The House of Representatives passed a bill on Thursday to provide emergency aid to Israel to support its campaign to root out Hamas.
The $14.3 billion bill passed 226 votes to 196, receiving 12 Democratic votes and losing two Republican votes.
Reps. Thomas Massie, D-Kentucky, and Marjorie Taylor Greene, D-Georgia, voted against the bill on the Republican side.
The bill’s fate is likely doomed in the Senate as Democrats have insisted that aid must be tied to Ukraine and are grappling with how to pay for it: The bill uses money earmarked for the IRS.
The money comes from an $80 billion boost to the IRS as part of the Inflation Reduction Act passed by Democrats last Congress.
Former Speaker Kevin McCarthy’s debt-limiting agreement has already eliminated some of that money, but much of it remains.
Even though the IRS payments threaten the future of the emergency relief bill, spokesman Mike Johnson insisted that foreign aid must be balanced.
Even though the IRS payments threaten the future of the emergency relief bill, spokesman Mike Johnson insisted that foreign aid must be balanced
“$67 billion is there to clean up, build and hire new IRS agents, and you have to look now at the scope and significance of our commitments,” Johnson said in a news conference. “I think this dire situation in Israel is so important.”
He argued that the national debt, which stands at $33 trillion, represents above all “the greatest threat to national security.”
“Funding for Ukraine will come soon.” “We will do that next,” the spokesman said, adding that this would go hand in hand with border security.
The White House said President Biden would veto the bill if it lands on his desk.
House Democratic Caucus Chairman Pete Aguilar criticized the bill. “They are trying to attach conditions to life-saving aid to Israel with the sole aim of making it easier for billionaires to cheat on their taxes.”
“With these first legislative decisions, we are learning a lot about this new speaker this week. “And that has been a complete disaster,” he added.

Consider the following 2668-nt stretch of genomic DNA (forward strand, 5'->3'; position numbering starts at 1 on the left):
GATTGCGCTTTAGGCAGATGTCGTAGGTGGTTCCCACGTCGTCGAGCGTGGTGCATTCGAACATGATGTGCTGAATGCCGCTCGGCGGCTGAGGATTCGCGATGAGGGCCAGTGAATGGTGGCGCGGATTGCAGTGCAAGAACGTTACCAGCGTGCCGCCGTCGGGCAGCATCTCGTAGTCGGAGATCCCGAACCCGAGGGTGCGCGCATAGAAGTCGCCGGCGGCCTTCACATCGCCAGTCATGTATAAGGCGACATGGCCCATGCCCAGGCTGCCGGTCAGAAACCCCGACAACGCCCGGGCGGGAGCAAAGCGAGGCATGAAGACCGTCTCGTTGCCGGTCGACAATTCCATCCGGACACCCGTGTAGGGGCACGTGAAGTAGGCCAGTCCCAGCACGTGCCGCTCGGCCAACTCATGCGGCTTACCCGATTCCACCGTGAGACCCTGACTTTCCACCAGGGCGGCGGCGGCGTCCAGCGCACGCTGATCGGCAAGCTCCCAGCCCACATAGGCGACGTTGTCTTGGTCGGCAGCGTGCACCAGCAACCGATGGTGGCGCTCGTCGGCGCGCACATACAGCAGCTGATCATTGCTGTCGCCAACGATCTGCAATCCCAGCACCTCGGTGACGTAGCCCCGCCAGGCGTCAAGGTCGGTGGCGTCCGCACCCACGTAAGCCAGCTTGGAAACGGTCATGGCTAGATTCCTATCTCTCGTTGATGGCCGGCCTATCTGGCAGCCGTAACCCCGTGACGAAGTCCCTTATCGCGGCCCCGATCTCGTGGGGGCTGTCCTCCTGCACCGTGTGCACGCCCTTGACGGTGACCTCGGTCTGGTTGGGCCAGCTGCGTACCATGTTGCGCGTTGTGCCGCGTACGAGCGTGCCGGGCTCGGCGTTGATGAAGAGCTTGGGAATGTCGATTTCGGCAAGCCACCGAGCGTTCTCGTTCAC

The White House announced Thursday that it would urge Israel to place a humanitarian pause to allow more aid to reach Gaza.
Meanwhile, on the Senate side, some Democrats have begun criticizing Israel’s aggressive and bloody offensive campaign in response to the October 7 Hamas attacks.
Asked by CNN if it was time for a ceasefire, Senate Majority Leader Dick Durbin, D-Ill., said: “I think it is.”
Jewish Sen. Bernie Sanders, I-Vt., also called on Israel to stop its attacks on Gaza.
“The catastrophe in Gaza cannot continue.” The world must act to save innocent lives. But just as a humanitarian response is important, it is equally important to chart a path to a two-state solution and a democratic Palestine. “Israel cannot bomb its way to a long-term solution.”
On the House side, several progressive lawmakers called for a ceasefire.
An injured Palestinian boy cries as rescuers try to pull him from the rubble of a destroyed building after an Israeli airstrike in Bureij refugee camp in the Gaza Strip, Thursday, Nov. 2, 2023
Smoke rises after Israeli attacks on the Tal Al Hawa neighborhood in Gaza City
Israeli rescue workers inspect a house hit by a rocket fired from the Gaza Strip near Lod, Israel, on November 2, 2023
“Enough people have been killed,” Rep. Jamaal Bowman, D-N.Y., told DailyMail.com. “We have to find a diplomatic solution.”
He said he was frustrated with the Biden administration’s handling of the conflict “from the start.”
“It is important to support our ally Israel, but it is also important to hold Israel accountable,” Bowman added. “We have to do better as a party.”
Sen. Chris Murphy, D-Conn., also called on Israel to “reconsider its approach.”
“It is time for Israel’s friends to recognize that the current approach is causing an unacceptable level of civilian harm and is unlikely to achieve the goal of ending the threat from Hamas.” “I call on Israel to abandon its approach immediately to reconsider.”
A Hamas attack on October 7 killed around 1,400 Israelis, according to the Israeli Defense Forces. At least 9,000 Palestinians were killed in response, according to Gaza’s Health Ministry. None of the figures have been independently verified.
Republicans still largely support Israel and are happy with the IRS compromise.
“Israel has every right to defend itself against the brutal attacks we have experienced over the last month,” Rep. Gary Palmer, R-Ala., said in a statement. “These funds would be better used to support Israel rather than being used by IRS agents to audit middle-class Americans.”